The transition subplot to a Test tour of South Africa | Cricket - Hindustan Times
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The transition subplot to a Test tour of South Africa

Dec 05, 2023 09:28 AM IST

India look for answers to Sharma’s opening partner and the middle-order puzzle

It could last 10 days. But then again, it might not. Twelve defeats (against just four wins) out of 23 Tests, all by at least five wickets or 72 runs, and only six of them stretching into the fifth day, make for a compelling reminder of how daunting touring South Africa has remained in 30 years despite India’s storied advances in England and Australia. Two Tests on this tour but at Cape Town and Centurion where South Africa have been stupendous means the premise too shouldn’t change this time. Yet, India have chosen this tour to ring in a few key, hopefully long-term, changes.

File photo of Rohit Sharma and Yashasvi Jaiswal(AFP)
File photo of Rohit Sharma and Yashasvi Jaiswal(AFP)

No Cheteshwar Pujara, who has the most fifties in South Africa, and no Ajinkya Rahane – at 46.52 he has the best average in South Africa after Virat Kohli—make India look unusually undercooked for an overseas tour for the first time in over a decade. Change, however, seemed inevitable after the 2023 World Test Championship final at the Oval. The sequence of removal too has been unsurprising. Moving on from Pujara, who had last hit a hundred in Australia 2019, was always inevitable but to overlook Rahane, who top-scored with 89 in that final, is probably a sign that approximations and estimations have been finally buried. So, here’s looking at you too, Rohit Sharma and Virat Kohli. Should India reach their third consecutive WTC final in 2025, Sharma will be 38, Kohli 36. Kohli’s endurance is unquestionable. Not Sharma’s though.

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Change takes effect over time and the selectors have probably decided to focus on the middle-order before looking at the top. But the positions are so intricately connected that it begs the question how the transition would play out in the next couple of years. One thing that history has told us is nothing is set in stone. Most of Sharma’s innings came at No. 6 before he finally got to open in 2019. Kohli’s was a shorter transition, making his debut No. 5 before cementing No. 4. If both are meant to hold on to their places for continuity’s sake, it might prompt a shuffle after addressing a few uncomfortable questions.

Logic says Yashasvi Jaiswal should open with Sharma given his rollicking Test initiation in West Indies in July. So does that mean Shubman Gill officially drops to No. 3, where he had batted in the Caribbean, even though he has the better opening average? The return of KL Rahul, who had opened India’s batting with Sharma during the home series against Australia in February, adds a layer of complexity. In the longer run, a technically efficient Rahul and a flamboyant Jaiswal opening makes more sense but that has to wait till Sharma quits the format.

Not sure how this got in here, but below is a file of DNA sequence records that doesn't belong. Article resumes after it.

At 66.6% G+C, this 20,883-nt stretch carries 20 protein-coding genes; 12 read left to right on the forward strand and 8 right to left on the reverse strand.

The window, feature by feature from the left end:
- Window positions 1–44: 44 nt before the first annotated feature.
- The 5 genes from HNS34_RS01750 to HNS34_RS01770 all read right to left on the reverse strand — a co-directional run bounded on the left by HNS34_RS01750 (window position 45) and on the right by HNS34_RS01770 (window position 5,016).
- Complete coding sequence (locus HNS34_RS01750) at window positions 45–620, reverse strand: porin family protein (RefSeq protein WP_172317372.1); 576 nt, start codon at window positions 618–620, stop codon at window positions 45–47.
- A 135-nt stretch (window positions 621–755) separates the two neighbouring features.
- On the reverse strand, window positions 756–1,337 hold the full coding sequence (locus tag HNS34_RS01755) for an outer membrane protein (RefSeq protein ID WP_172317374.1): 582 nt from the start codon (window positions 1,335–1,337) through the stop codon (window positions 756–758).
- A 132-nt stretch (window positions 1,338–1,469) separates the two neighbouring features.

Rahul can’t bat at No. 4 because that is Kohli’s slot. So, either he bats at No.3, which means Gill goes down the order at 5 or 6, or Gill bats at No. 3 and Rahul comes in later. But at No 5 or 6, Gill and Rahul have a combined experience of one Test innings. This is also where Iyer comes in, having played 15 innings—all on flat pitches of the subcontinent and England—at these two positions. Maybe Iyer is the most natural middle-order fit, but trust Marco Jansen, Kagiso Rabada, Lungi Ngidi or Gerald Coetzee to tirelessly test him with those shorter lengths.

That KS Bharat remains in the larger scheme of things is evident from his elevation to captaincy of the A team that is set to tour South Africa alongside the senior team but there is now zero pretence about how India prefer multi-utility over specialty. Rahul is more of the Pujara template of scoring, but Ishan Kishan is the kind of fallback in the Rishabh Pant mould, one who has the ability to single-handedly negate the conditions with a predictable yet rewarding brand of batting. Kishan may still have to wait on the sidelines but that the wheels are turning is apparent from the tweak in the wicketkeeper-batter pecking order.

Despite some changes, this India team hasn’t struggled of late. But many South Africa Test tours have met with funereal ends. Working on an extension now, Rahul Dravid is no stranger to change, having called for a transition once he had retired after a disastrous Australia tour in 2012. That he is at the same juncture, albeit as a coach, makes this changeover equally intriguing.

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  • ABOUT THE AUTHOR
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    Somshuvra Laha is a sports journalist with over 11 years' experience writing on cricket, football and other sports. He has covered the 2019 ICC Cricket World Cup, the 2016 ICC World Twenty20, cricket tours of South Africa, West Indies and Bangladesh and the 2010 Commonwealth Games for Hindustan Times.

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